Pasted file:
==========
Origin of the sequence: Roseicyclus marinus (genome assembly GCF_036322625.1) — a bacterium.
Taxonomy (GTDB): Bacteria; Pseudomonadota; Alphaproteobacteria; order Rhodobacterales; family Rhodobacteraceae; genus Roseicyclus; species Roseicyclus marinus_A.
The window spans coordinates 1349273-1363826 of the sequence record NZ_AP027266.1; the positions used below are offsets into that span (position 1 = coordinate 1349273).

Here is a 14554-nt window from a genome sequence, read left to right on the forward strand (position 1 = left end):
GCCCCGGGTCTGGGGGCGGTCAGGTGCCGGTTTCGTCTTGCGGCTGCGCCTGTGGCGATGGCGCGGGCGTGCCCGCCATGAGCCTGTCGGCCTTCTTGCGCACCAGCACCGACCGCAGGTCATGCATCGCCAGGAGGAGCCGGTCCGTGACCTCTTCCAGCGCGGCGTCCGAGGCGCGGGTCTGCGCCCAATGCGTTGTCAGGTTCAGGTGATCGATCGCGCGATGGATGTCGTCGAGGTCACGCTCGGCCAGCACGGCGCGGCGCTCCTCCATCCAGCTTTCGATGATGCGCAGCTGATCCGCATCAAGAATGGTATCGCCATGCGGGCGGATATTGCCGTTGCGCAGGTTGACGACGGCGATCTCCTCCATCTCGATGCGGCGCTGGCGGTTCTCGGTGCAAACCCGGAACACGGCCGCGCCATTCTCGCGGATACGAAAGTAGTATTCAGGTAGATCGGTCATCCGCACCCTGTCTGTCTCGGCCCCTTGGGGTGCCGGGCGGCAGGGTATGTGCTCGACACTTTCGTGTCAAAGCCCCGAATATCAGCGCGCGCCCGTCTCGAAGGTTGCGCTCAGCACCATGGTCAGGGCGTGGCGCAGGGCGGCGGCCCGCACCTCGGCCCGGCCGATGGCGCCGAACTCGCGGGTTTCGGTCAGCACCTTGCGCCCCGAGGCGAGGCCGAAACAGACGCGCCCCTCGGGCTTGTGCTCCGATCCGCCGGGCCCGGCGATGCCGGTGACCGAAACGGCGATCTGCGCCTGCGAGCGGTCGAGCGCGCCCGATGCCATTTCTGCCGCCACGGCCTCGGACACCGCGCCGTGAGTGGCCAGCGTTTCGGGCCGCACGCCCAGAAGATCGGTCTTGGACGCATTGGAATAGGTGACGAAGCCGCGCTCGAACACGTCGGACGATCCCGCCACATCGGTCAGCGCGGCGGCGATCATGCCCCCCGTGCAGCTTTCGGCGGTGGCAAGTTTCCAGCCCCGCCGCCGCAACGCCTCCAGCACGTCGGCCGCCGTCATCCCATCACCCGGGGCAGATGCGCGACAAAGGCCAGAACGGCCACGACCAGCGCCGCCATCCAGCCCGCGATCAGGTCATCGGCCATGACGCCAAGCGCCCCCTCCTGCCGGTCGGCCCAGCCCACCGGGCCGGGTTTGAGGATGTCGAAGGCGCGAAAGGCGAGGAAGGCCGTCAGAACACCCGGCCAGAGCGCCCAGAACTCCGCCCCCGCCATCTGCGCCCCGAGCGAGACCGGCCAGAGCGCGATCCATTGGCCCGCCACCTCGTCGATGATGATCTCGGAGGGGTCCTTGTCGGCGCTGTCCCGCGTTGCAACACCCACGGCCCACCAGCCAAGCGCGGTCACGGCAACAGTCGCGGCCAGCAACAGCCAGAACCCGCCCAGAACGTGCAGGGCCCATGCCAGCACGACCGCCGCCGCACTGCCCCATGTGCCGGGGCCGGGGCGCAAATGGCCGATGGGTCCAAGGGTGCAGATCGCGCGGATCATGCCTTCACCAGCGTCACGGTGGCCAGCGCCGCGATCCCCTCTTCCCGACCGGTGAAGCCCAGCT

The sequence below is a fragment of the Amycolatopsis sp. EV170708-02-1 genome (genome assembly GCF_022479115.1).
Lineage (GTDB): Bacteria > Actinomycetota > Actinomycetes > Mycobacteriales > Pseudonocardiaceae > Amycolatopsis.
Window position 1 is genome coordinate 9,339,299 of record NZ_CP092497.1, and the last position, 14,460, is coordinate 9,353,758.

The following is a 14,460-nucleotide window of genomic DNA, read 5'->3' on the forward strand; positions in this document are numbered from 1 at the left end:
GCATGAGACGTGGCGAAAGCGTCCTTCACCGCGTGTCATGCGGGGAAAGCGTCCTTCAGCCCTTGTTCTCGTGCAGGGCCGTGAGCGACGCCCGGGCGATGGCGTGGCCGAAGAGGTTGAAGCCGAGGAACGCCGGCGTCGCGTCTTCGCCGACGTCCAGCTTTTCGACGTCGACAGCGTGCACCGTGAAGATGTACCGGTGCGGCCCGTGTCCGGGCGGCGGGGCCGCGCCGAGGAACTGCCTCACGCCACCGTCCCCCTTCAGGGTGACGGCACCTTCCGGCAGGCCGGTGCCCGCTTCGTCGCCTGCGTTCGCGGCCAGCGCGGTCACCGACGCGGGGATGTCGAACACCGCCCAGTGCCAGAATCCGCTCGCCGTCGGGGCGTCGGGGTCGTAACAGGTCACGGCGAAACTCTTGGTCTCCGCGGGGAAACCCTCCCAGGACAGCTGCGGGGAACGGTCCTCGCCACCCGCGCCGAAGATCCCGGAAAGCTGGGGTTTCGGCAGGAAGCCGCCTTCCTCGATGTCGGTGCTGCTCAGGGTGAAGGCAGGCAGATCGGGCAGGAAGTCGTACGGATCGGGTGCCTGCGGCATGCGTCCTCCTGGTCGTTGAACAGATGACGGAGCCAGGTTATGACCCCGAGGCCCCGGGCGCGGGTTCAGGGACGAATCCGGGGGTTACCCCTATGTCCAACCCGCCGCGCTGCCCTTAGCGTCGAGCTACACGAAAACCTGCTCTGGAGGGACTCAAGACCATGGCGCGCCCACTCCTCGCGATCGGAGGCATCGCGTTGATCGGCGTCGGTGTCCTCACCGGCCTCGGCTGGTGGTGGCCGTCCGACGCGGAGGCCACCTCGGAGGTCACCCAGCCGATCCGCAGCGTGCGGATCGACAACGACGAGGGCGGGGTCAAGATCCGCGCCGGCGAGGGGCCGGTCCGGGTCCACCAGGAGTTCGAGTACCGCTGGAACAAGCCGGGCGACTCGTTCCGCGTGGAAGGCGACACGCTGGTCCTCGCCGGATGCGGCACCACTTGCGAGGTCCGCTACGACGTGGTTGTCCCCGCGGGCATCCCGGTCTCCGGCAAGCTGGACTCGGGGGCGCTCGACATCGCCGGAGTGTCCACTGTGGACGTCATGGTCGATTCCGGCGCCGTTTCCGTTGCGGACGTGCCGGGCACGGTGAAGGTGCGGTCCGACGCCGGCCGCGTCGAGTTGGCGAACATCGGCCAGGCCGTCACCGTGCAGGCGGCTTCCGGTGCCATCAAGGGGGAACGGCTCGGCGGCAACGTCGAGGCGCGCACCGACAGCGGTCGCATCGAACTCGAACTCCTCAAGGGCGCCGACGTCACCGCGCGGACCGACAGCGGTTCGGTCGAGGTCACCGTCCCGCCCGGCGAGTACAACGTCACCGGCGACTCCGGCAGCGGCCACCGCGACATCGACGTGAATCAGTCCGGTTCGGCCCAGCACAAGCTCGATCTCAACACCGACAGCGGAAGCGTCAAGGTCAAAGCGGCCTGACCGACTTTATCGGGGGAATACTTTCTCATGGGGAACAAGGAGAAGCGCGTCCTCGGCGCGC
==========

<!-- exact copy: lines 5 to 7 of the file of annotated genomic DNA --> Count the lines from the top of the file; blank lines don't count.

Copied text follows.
GCCCCGGGTCTGGGGGCGGTCAGGTGCCGGTTTCGTCTTGCGGCTGCGCCTGTGGCGATGGCGCGGGCGTGCCCGCCATGAGCCTGTCGGCCTTCTTGCGCACCAGCACCGACCGCAGGTCATGCATCGCCAGGAGGAGCCGGTCCGTGACCTCTTCCAGCGCGGCGTCCGAGGCGCGGGTCTGCGCCCAATGCGTTGTCAGGTTCAGGTGATCGATCGCGCGATGGATGTCGTCGAGGTCACGCTCGGCCAGCACGGCGCGGCGCTCCTCCATCCAGCTTTCGATGATGCGCAGCTGATCCGCATCAAGAATGGTATCGCCATGCGGGCGGATATTGCCGTTGCGCAGGTTGACGACGGCGATCTCCTCCATCTCGATGCGGCGCTGGCGGTTCTCGGTGCAAACCCGGAACACGGCCGCGCCATTCTCGCGGATACGAAAGTAGTATTCAGGTAGATCGGTCATCCGCACCCTGTCTGTCTCGGCCCCTTGGGGTGCCGGGCGGCAGGGTATGTGCTCGACACTTTCGTGTCAAAGCCCCGAATATCAGCGCGCGCCCGTCTCGAAGGTTGCGCTCAGCACCATGGTCAGGGCGTGGCGCAGGGCGGCGGCCCGCACCTCGGCCCGGCCGATGGCGCCGAACTCGCGGGTTTCGGTCAGCACCTTGCGCCCCGAGGCGAGGCCGAAACAGACGCGCCCCTCGGGCTTGTGCTCCGATCCGCCGGGCCCGGCGATGCCGGTGACCGAAACGGCGATCTGCGCCTGCGAGCGGTCGAGCGCGCCCGATGCCATTTCTGCCGCCACGGCCTCGGACACCGCGCCGTGAGTGGCCAGCGTTTCGGGCCGCACGCCCAGAAGATCGGTCTTGGACGCATTGGAATAGGTGACGAAGCCGCGCTCGAACACGTCGGACGATCCCGCCACATCGGTCAGCGCGGCGGCGATCATGCCCCCCGTGCAGCTTTCGGCGGTGGCAAGTTTCCAGCCCCGCCGCCGCAACGCCTCCAGCACGTCGGCCGCCGTCATCCCATCACCCGGGGCAGATGCGCGACAAAGGCCAGAACGGCCACGACCAGCGCCGCCATCCAGCCCGCGATCAGGTCATCGGCCATGACGCCAAGCGCCCCCTCCTGCCGGTCGGCCCAGCCCACCGGGCCGGGTTTGAGGATGTCGAAGGCGCGAAAGGCGAGGAAGGCCGTCAGAACACCCGGCCAGAGCGCCCAGAACTCCGCCCCCGCCATCTGCGCCCCGAGCGAGACCGGCCAGAGCGCGATCCATTGGCCCGCCACCTCGTCGATGATGATCTCGGAGGGGTCCTTGTCGGCGCTGTCCCGCGTTGCAACACCCACGGCCCACCAGCCAAGCGCGGTCACGGCAACAGTCGCGGCCAGCAACAGCCAGAACCCGCCCAGAACGTGCAGGGCCCATGCCAGCACGACCGCCGCCGCACTGCCCCATGTGCCGGGGCCGGGGCGCAAATGGCCGATGGGTCCAAGGGTGCAGATCGCGCGGATCATGCCTTCACCAGCGTCACGGTGGCCAGCGCCGCGATCCCCTCTTCCCGACCGGTGAAGCCCAGCT

The sequence below is a fragment of the Amycolatopsis sp. EV170708-02-1 genome (genome assembly GCF_022479115.1).
Lineage (GTDB): Bacteria > Actinomycetota > Actinomycetes > Mycobacteriales > Pseudonocardiaceae > Amycolatopsis.